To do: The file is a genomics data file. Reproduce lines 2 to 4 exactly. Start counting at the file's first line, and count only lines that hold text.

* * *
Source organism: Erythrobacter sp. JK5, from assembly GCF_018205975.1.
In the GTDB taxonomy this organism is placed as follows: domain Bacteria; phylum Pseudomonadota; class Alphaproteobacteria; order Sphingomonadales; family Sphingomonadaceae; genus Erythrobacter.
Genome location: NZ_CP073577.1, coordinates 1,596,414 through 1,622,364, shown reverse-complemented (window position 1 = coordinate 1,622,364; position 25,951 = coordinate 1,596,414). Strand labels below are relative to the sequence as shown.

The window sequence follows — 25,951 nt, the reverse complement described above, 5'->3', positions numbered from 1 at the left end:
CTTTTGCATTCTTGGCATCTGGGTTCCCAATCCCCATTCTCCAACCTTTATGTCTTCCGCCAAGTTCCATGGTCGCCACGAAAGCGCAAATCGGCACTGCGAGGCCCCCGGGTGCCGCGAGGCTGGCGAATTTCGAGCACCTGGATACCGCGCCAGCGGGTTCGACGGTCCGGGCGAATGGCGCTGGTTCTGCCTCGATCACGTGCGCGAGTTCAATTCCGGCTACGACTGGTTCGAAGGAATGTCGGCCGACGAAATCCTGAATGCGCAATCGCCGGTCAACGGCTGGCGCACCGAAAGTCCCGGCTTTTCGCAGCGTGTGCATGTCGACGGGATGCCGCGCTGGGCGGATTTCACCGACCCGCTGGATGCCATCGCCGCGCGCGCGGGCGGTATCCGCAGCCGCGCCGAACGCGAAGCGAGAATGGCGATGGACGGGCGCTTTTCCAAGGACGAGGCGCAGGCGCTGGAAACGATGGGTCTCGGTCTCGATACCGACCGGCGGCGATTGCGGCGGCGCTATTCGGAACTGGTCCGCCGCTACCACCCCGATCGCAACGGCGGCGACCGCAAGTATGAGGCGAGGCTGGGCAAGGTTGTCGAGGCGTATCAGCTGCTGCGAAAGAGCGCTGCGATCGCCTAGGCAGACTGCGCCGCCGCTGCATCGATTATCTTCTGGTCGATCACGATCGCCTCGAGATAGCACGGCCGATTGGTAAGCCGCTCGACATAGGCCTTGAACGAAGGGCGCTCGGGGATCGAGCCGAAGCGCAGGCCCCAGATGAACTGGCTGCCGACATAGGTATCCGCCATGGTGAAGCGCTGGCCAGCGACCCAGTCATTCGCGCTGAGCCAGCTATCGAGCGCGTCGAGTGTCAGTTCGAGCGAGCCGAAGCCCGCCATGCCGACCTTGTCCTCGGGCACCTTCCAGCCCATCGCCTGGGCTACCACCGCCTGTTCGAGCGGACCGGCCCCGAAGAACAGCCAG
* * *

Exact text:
In the GTDB taxonomy this organism is placed as follows: domain Bacteria; phylum Pseudomonadota; class Alphaproteobacteria; order Sphingomonadales; family Sphingomonadaceae; genus Erythrobacter.
Genome location: NZ_CP073577.1, coordinates 1,596,414 through 1,622,364, shown reverse-complemented (window position 1 = coordinate 1,622,364; position 25,951 = coordinate 1,596,414). Strand labels below are relative to the sequence as shown.

The window sequence follows — 25,951 nt, the reverse complement described above, 5'->3', positions numbered from 1 at the left end: